Augmented Reality and Clothing: The Future?

Augmented Reality and Clothing: The Future?

What is Augmented Reality?


Augmented reality (AR) is a technology that is set to change the way we see the world forever. The definition of augmented reality in the Oxford Dictionary is “a technology that superimposes a computer-generated image on a user’s view of the real world, thus providing a composite view.” It is a blur between reality and virtual reality, and creates a whole host of opportunities for entertainment and for business. Essentially, augmented reality adds images, graphics, and sounds to the real world by displaying them on a digital device.

More smartphones are being built with augmented reality displays inbuilt, and there are a number of apps on the market that feed data in through your smartphone or your tablet’s camera. These apps can be used to map the stars in the sky (Star Chart), check local crime rates and crime locations (SpotCrime) or just to acquire useful information about your surroundings, including restaurants, bars, cinemas, and much more (Acrossair).

Displays are becoming more subtle and usable, with the much-discussed Google Glass spearheading the evolution of wearable augmented reality displays. Currently, these glasses are fairly chunky and obvious, but as we have seen with the fine-tuning of phones and music devices, it won’t be long before outward appearance of augmented reality glasses is no different to a pair of reading glasses.

Whilst this is exciting prospect, a number of issues have surfaced regarding safety and privacy, and there have been calls to ban augmented reality glasses for drivers, as well as for visitors to cinemas, casinos, and strip clubs. This represents challenges moving forward, and as the industry expands and the demand increases, the authorities must get to grips with how augmented reality might impact everyday life.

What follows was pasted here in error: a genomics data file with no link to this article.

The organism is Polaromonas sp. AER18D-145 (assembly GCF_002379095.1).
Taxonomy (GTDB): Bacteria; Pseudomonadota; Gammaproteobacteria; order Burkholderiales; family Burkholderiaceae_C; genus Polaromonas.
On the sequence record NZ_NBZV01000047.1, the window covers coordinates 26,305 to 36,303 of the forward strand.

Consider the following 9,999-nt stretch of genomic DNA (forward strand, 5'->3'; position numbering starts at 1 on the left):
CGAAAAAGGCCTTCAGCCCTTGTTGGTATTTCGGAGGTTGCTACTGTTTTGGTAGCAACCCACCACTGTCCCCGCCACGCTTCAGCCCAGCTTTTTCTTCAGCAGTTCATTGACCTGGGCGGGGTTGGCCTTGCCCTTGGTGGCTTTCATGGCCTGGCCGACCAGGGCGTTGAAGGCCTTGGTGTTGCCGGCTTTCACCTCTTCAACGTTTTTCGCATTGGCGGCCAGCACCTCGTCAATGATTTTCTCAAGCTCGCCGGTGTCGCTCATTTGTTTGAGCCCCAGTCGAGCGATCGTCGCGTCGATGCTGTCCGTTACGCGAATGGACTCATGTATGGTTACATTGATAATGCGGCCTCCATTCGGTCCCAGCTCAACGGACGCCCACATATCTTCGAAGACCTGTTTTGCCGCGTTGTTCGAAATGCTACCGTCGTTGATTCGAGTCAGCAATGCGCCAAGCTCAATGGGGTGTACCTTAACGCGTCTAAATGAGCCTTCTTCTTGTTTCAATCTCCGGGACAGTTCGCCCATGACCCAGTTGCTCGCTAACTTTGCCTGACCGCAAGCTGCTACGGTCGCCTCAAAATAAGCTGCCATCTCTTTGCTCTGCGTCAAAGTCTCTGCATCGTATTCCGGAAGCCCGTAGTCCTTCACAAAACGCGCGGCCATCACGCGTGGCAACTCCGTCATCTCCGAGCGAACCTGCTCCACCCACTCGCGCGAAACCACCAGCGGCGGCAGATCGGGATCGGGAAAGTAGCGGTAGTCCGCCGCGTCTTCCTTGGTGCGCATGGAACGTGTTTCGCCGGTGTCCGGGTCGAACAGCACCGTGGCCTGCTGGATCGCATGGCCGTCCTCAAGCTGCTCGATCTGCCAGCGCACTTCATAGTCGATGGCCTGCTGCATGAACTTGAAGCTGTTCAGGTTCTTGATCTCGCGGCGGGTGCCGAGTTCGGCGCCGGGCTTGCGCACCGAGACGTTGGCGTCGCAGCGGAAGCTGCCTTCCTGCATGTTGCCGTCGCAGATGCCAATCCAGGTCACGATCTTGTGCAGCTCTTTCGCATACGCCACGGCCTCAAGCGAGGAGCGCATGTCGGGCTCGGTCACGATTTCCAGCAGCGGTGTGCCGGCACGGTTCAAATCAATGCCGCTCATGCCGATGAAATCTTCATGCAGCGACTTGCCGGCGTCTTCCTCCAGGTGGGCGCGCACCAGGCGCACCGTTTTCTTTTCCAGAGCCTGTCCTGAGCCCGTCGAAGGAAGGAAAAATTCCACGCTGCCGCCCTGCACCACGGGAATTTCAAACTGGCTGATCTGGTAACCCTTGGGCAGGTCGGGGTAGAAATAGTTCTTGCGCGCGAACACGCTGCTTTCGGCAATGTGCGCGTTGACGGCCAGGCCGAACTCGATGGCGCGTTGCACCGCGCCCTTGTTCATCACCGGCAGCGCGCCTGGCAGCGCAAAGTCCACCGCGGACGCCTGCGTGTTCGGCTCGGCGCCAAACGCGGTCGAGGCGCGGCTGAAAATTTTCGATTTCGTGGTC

At the moment, augmented reality is being used by the military with HUD info in the cockpits of aircraft and on soldiers’ goggles / optical aids. This provides combat assistance, including the tagging of specific objects to determine danger, and the inclusion of 360° cameras for improved vision and awareness. The technology can also be used to assist surgeons by projecting vital data such as the heartbeat or blood pressure of a patient through the display device.

A History of Augmented Reality Technology

The term, “augmented reality” was first coined by Professor Tom Caudell in the early 1990s. Whilst working for Boeing, Caudell saw the opportunity to improve the manufacturing process by virtually overlaying the positions of where cables went within the aircraft structures. In 1993, Loomis developed the idea of a navigation system for the blind. This used GPS to provide acoustic instructions and navigational assistance to the user.

In 1996, Jun Rekimoto developed the 2D matrix marker barcodes, which allowed accurate camera tracking, and the following year a common definition of augmented reality was published as “combining real and virtual, interactive in real time, and registered in 3D.”

The invention of the camera phone in the same year began bringing this kind of technology closer to the consumer, and in 1999 the first GPS-enabled mobile phone was released. In 2000, the first Battlefield Augmented Reality System was developed, giving soldiers added information about their surrounding environment. Fast-forward to 2003, and AR hits consumer devices with the game “Mozzies” on the Siemens SX1, voted best mobile game that year.